This year, I wanted to do something a little different. I wanted to create something based on social networking. There were several pre-selected folks but I wanted to see who would respond to my Twitter and Facebook posting of the following:

Want to receive something special (handwritten with hearts and a memory)? Send your mailing address to dorothy.r.santos@gmail.com ♥

Honestly, I was NOT expecting anyone to respond. As I mentioned to someone else, I thought, if lucky, maybe 2-3 people. Seriously, even though I have Twitter and Facebook friends, I wasn’t expecting to receive a slew of home mailing addresses. I had the idea brewing in my head and crossed my fingers. Pleasantly surprised, there were 17 willing participants out of 24 total recipients. I proceeded to cut 4×6 cards, piece them together, draw the human heart, and draw! I worked on this for a few days and had different drawing methods (i.e., drawing randomly on cards, patterns based on my mood, images that had something to do with where I’m from – San Francisco, CA). The result: A blue and red heart made with, well, a lot of lovingly made doodles. Yes, when I was a kid, I was a doodler/scribbler extraordinaire and wanted to re-visit those days to remind people that they’re loved and cared for.

See, art can pump some much needed love in the world…yes, I’m a die hard optimist. Do YOU have a problem with THAT? Didn’t think so. 😉

Happy Valentine’s Day, family, friends, and the rest of the world. 🙂

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An incredible weekend to do an urban hike through the San Francisco streets! Today was one of the best days and our hiking group worked up a sweat walking up and down the hills surrounding Koit Tower. Fortunately, we didn’t ascend the stairs that would bring us to the landmark but we were able to catch glimpses of the urban landscape walking along the downtown San Francisco streets.

Now, since it is Valentine’s day weekend, I wanted to focus on yet another aspect of what makes art such an integral part of a community – the muralist. Some time ago, I had the pleasure of meeting Johanna Poethig during one of her group exhibitions curated by artist, Jenifer Wofford. One of my dear friends suggested I look up from our hike to see the i-Hotel mural. I was astonished by its vibrancy and depiction of Filipino history in San Francisco.

Naturally, being Filipino American, it’s near and dear to my heart. It was Poethig’s tribute to the long fight for low-income housing to the Asian community (predominantly Filipino) via the i-Hotel. Yet, again, another reason and method of how art can capture an individual’s attention (no matter what color, culture, sexual orientation, whatever) and help disseminate a message to the masses. Cheers to, another art crush and hero, Johanna Poethig!!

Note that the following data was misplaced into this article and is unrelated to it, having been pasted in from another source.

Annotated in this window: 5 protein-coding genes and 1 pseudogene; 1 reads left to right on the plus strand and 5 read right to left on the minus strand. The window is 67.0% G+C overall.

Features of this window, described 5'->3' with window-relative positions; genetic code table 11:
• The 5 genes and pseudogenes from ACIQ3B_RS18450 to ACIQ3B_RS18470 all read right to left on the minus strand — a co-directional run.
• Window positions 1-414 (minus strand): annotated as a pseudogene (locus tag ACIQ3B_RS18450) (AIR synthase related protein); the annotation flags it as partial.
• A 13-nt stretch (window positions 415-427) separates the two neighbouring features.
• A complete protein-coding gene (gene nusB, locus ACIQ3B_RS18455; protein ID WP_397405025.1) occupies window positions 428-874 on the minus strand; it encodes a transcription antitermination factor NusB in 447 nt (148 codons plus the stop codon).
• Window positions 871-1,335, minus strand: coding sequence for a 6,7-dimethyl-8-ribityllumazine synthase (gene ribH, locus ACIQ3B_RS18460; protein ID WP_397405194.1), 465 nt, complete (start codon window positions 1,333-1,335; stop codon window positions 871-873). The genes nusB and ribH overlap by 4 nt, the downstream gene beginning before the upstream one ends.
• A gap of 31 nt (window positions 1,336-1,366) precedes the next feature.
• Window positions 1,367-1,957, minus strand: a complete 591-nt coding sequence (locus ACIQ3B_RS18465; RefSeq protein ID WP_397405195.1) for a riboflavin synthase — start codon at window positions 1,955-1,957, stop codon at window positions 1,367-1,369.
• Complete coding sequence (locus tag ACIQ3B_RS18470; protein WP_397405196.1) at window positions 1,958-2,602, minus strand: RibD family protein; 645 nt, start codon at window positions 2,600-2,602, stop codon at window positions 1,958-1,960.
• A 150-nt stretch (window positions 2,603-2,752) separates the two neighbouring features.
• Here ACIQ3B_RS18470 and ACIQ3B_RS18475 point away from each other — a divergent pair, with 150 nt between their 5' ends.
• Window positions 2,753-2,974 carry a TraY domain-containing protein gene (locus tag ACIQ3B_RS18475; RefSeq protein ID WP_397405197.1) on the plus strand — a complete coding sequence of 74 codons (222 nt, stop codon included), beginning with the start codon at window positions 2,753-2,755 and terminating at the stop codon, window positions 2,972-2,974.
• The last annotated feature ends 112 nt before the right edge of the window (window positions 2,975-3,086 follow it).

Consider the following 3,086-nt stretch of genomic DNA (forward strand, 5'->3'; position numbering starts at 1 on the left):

Artist: Lauren DiCioccio

I wanted to share one of my art crushes, Lauren DiCioccio.

DiCioccio looks at common items and puts an entirely different spin on what it means to create art from life. You know, the whole art imitates life and/or life imitates art thing? Well, she certainly makes you wonder what would happen if we put just as much labor into the everyday things. She is currently showing at the Yerba Buena Center for the Arts and I must say, since it’s Valentine’s day weekend, I thought I would spread the love.

With Valentine’s day just around the corner (and, yes, I’m excited, I love the day and don’t care if you don’t), I felt compelled to write about interconnectedness. That lost love, that forgettable love, or that unrequited love in your life all seem to hit people at once on the red-and-pink-heart-chocolate-laden day. So, I wanted to lead you to one of Stephanie Syjuco’s older works that shows Interconnectedness in a much more intimate way. In a sexy way, if you ask me.

Her work, “Interpersonal Relationships Based on Fact, Rumor, or Hearsay, and Depicted as Either Molecular Compositions or Constellation Maps (To the Best of My Knowledge), 2003” charted relationships in the Bay Area art scene. However you want to perceive those relationships, it’s up to you but she does a brilliant job at making you wonder and looking at our connections differently. I never grow tired of her work. You can view the chart here.

More lovey-dovey, interconnected, mushy art related stuff to follow…xoxo